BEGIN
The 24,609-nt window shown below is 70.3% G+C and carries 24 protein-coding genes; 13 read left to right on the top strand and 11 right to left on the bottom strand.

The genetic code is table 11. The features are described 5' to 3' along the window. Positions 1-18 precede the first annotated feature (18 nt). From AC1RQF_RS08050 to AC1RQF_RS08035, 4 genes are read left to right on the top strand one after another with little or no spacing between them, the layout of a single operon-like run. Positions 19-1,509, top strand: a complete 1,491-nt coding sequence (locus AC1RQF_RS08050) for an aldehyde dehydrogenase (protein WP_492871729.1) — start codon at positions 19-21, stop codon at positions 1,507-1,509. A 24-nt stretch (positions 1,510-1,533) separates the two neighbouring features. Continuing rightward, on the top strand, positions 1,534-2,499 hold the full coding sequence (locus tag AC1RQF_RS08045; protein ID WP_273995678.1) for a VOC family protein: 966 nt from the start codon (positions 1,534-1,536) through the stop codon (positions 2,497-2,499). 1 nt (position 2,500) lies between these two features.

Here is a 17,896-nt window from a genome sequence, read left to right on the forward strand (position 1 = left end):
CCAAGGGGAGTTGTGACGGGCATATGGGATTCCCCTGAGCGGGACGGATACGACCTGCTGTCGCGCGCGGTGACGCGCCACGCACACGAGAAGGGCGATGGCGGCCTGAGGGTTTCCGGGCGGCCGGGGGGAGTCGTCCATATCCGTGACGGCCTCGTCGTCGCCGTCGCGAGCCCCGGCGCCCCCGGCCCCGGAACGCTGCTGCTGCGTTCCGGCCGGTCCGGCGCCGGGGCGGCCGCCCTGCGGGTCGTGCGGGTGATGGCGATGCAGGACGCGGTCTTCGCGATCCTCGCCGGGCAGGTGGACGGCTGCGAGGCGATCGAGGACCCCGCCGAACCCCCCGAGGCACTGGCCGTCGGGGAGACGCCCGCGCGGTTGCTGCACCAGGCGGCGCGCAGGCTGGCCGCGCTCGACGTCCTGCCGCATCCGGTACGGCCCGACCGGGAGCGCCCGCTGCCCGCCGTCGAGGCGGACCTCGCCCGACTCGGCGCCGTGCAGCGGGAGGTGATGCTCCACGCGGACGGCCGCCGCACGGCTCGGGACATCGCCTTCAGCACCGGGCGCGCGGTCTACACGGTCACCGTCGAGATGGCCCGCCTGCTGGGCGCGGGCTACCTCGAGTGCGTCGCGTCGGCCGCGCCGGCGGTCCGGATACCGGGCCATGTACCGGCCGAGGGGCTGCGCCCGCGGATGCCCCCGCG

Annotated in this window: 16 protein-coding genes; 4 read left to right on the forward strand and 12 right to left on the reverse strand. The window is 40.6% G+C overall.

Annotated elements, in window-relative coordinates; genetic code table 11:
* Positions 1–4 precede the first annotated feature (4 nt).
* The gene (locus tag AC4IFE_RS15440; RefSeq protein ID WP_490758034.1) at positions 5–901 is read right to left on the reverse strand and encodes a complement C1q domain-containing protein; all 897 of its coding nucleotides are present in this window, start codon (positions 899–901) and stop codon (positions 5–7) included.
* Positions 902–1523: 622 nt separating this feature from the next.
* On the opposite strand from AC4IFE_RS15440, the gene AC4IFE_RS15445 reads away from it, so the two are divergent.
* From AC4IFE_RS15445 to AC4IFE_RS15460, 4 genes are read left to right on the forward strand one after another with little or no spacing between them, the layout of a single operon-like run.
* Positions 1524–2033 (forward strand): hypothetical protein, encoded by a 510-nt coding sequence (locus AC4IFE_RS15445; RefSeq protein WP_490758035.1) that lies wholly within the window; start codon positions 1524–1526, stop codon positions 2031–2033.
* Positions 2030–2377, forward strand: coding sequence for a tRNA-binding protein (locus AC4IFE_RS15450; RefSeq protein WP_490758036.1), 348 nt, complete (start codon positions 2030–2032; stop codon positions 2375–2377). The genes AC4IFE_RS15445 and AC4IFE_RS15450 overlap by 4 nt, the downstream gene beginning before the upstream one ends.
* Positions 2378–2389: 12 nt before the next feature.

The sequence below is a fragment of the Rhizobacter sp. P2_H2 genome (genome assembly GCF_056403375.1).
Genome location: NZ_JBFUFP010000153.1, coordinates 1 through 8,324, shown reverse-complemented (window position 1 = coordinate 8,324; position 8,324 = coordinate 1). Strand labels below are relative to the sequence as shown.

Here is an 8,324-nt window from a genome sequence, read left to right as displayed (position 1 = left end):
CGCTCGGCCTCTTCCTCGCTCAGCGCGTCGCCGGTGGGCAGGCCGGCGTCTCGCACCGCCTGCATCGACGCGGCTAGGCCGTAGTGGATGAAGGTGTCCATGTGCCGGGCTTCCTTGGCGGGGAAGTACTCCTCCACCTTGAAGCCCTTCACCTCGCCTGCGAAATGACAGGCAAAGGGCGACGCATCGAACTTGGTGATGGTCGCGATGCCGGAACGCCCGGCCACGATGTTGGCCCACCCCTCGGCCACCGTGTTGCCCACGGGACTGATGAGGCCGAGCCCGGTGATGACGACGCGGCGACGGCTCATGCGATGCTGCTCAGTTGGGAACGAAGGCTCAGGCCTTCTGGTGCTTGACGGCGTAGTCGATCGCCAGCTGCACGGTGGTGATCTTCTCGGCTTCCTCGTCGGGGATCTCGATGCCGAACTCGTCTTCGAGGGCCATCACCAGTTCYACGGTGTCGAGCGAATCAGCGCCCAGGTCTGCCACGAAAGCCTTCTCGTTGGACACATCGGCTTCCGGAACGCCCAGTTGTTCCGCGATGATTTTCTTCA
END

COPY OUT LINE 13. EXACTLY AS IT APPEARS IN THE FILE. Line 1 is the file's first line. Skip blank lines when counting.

* Positions 2030–2377, forward strand: coding sequence for a tRNA-binding protein (locus AC4IFE_RS15450; RefSeq protein WP_490758036.1), 348 nt, complete (start codon positions 2030–2032; stop codon positions 2375–2377). The genes AC4IFE_RS15445 and AC4IFE_RS15450 overlap by 4 nt, the downstream gene beginning before the upstream one ends.